The mechanism of antibacterial action of the triterpenoids is that they act by disrupting the cytoplasmic membrane by inhibiting peptidation of the growing peptidoglycan chain and also inhibiting enzymes for cell wall synthesis.[38] Steroid compound that can be found in the herbal extract may possessed antibacterial activity. Steroid may enhance the intermolecular interaction via divalent cation such as MG2 and CA2 that increase the gram negative bacteria outer membrane cell permeability trigger the inhibition of gram negative bacterial growth.[39]

The antibacterial effectiveness of tannins is explained by their ability to pass through the bacterial cell wall up to the internal membrane, interfere with the metabolism of the cell, and as a result, cause their destruction. In addition, tannins inhibit the bacterial attachment to the surface resulting in bacterial cell death. Moreover, the sugar and amino acid uptake are inhibited by tannic acid which limits the bacteria growth.[40] Quinon as an antibacterial that acts by forming irreversible complexes with amino acids in proteins, which lead to their inactivation. Thus, they target cell wall constituents including surface-exposed adhesins, cell wall polypeptides, and membrane-bound enzymes.[41]

The activity level of (-)-epicathecin as a compound of mangrove extract showed that it can act as an antioxidant compared with ascorbic acid and coumaric acid through increased expression of HSP30, HSP70, and HSP90. (-)-Epicatechin is predicted to act as an anti-inflammatory agent compared with ascorbic acid and coumaric acid with the mechanism of increasing FOXP3 expression and IL-10 secretion. In addition, the anti-inflammatory response produced by (-)-epicatechin occurs because it initiates the inhibitory pathway of IL-6 expression. Then, the antibacterial activity was also produced by (-)-epicatechin compounds compared with ascorbic acid and coumaric acid, this was indicated by the possibility of inhibition by (-)-epicatechin on peptidoglycan, flagellin, and dectin on bacterial membranes.

Free radicals and inflammation are linked, as free radicals are the crucial signaling components that lead to membrane dysfunction as well as tissue damage at the inflammation site. During inflammation, oxidative stress causes the opening of inter-endothelial junctions to allow the migration of inflammatory cells.[42] The antioxidants that have the potential to suppress the NADPH oxidase-dependent O2 generation might serve as an effective anti-inflammatory agent. During inflammatory conditions, NADPH oxidase residing in polymorphonuclear and mononuclear cells are activated and generate ROS. ROS are among the most potent stimuli responsible for increasing vascular permeability, enhancing the production of proinflammatory cytokines (TNF-a, IL-8, IL-1), chemotactic factors, and provoking lipid peroxidation (plasma membrane) and oxidation of DNA. Thus, ROS deregulate the cellular function and induce tissue damage, which in turn augments the state of inflammation.[43]

Non-enzymatic antioxidants include polyphenolic compounds, such as phenols, tannin, and flavonoids. It has been proposed that flavonoids and polyphenolic compounds act as reducing agents either as enzyme cofactors or electron donors. Generally, phenolic flavonoids and tannins are mostly associated with the antioxidant activity of plants. A. corniculatum bark is a potent antioxidant (IC50 20.49 ± 2.14 μg/mL in DPPH assay) with anti-inflammatory (IC50 23.58 ± 1.75 μg/mL in LOX inhibition assay).[42] Limitations of this study are the limited bioactive content of MLE used in molecular docking as well as bacterial strains used in in vitro studies.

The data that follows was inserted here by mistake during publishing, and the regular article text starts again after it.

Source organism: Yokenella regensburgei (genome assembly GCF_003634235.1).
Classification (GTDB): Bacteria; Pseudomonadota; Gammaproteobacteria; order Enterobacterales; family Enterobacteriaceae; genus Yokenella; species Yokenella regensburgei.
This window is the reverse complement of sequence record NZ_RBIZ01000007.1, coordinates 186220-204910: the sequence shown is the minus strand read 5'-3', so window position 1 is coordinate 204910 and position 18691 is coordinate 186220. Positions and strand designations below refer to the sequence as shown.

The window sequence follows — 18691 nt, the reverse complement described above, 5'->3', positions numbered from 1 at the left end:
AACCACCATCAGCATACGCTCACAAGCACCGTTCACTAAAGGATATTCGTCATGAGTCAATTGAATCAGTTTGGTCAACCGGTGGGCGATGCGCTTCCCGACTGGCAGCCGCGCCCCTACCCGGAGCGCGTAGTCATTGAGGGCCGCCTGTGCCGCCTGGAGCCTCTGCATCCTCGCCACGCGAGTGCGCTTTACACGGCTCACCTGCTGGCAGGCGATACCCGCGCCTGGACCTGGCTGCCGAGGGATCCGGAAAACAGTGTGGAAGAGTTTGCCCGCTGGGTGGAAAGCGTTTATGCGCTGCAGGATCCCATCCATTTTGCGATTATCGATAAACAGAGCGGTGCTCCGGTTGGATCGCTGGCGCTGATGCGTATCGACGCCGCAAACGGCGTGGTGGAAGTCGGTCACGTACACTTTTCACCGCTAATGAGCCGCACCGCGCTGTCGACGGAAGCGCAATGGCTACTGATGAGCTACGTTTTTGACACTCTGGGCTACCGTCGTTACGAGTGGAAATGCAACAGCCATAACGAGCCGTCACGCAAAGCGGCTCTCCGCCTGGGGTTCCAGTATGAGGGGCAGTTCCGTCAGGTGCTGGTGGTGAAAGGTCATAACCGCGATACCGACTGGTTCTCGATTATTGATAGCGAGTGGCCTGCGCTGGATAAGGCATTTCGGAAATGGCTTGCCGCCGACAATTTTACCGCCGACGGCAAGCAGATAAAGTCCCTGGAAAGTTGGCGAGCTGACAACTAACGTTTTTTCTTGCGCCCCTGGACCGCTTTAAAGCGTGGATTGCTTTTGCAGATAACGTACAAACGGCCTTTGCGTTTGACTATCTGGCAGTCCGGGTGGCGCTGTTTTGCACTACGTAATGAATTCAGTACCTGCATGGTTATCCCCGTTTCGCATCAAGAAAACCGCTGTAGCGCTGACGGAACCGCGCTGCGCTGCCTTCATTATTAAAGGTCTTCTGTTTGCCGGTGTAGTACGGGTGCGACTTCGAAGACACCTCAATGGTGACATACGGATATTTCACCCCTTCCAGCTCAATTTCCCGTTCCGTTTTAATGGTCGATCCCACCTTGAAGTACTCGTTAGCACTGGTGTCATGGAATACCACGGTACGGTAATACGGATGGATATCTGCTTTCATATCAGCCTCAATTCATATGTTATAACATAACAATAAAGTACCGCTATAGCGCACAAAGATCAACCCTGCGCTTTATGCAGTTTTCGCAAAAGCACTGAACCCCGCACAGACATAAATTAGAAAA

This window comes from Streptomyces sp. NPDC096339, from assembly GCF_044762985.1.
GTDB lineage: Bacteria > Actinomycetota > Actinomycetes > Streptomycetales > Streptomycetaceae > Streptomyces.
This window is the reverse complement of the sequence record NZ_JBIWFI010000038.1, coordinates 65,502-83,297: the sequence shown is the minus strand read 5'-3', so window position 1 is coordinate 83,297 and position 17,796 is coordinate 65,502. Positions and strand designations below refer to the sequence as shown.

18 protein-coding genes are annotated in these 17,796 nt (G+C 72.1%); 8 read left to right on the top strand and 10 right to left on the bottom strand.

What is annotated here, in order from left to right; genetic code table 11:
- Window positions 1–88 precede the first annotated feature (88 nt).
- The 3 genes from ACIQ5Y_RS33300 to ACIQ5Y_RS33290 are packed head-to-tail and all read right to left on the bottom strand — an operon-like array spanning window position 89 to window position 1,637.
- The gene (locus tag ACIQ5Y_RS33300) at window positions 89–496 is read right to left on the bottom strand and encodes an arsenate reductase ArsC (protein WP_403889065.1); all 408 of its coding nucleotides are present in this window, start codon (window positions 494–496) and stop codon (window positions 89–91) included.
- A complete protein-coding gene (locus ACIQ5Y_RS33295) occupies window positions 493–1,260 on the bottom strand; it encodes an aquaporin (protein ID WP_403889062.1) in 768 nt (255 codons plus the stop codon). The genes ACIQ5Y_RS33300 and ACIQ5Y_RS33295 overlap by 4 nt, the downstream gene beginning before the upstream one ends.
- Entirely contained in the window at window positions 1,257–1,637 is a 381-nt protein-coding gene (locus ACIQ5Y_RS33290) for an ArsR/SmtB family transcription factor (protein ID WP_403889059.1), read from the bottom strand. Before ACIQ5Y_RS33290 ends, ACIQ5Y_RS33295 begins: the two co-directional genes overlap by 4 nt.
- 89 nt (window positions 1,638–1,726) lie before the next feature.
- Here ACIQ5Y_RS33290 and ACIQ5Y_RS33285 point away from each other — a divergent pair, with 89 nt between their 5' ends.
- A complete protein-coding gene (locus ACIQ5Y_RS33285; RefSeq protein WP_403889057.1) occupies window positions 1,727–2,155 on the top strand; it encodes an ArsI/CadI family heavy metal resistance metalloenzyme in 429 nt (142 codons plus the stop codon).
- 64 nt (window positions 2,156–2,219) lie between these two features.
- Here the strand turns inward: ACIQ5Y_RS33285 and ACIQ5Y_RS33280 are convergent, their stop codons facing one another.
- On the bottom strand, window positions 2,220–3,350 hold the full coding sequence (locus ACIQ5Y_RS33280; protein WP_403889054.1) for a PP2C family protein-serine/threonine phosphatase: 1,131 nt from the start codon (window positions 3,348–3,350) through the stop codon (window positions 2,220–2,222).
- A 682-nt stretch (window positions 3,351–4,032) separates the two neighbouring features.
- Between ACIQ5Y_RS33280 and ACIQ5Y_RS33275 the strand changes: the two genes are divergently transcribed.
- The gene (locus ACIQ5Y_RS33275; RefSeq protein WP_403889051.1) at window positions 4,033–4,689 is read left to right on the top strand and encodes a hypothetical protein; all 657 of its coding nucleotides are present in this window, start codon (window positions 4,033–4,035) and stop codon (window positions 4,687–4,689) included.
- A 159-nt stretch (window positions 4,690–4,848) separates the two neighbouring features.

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Conclusion

The active compound from Indonesian MLE (Aegiceras corniculatum) was investigated for developing a herbal-based mouthwash through in silico and in vitro studies. However, further study is still urgently needed to investigate the mangrove leaf extract in vivo with various methods. A complex study should be conducted to elucidate the complex mechanism of how mangrove extract can promote the regeneration of periodontal tissue.


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Conflict of Interest

None declared.

Acknowledgment

We are enormously grateful to Mr. Eta Radhianto from Dental Research Center, Faculty of Dental Medicine Airlangga University; Faculty of Fisheries and Marine Science Diponegoro University and Faculty of Mathematics and Natural Science Brawijaya University for giving support and thoughtful guidance to this research.


Address for correspondence

Alexander Patera Nugraha, DDS, MSc, PhD
Department of Orthodontics, Faculty of Dental Medicine, Universitas Airlangga
Surabaya
Indonesia   

Publication History

Article published online:
22 April 2022

© 2022. The Author(s). This is an open access article published by Thieme under the terms of the Creative Commons Attribution License, permitting unrestricted use, distribution, and reproduction so long as the original work is properly cited. (https://creativecommons.org/licenses/by/4.0/)

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Fig. 1 Three-dimensional (3D) visualization of docking results. (A) (-)-Epicatechin-HSP70 (B) (-)-Epicatechin-HSP30 (C) (-)-Epicatechin-HSP90 (D) (-)-Epicatechin-IL10 (E) (-)-Epicatechin-Foxp3 (F) (-)-Epicatechin-IL-6 (G) (-)-Epicatechin-peptidoglycan (H) (-)-Epicatechin-flagellin (I) (-)-Epicatechin-dectin.
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Fig. 2 Morphology of mangrove samples (A. Tree; B. Stem; C. Leaves; D. Fruit; E. Flowers).
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Fig. 3 Periodontopathogen antibacterial inhibition zone of MLE against F. nucleatum. *Statistically significant p-value < 0.05.
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Fig. 4 Periodontopathogen antibacterial inhibition zone of MLE against A. actimomycetemcomitans. *Statistically significant p-value < 0.05.
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Fig. 5 Periodontopathogen antibacterial inhibition zone of MLE against P. gingivalis. *Statistically significant p-value < 0.05.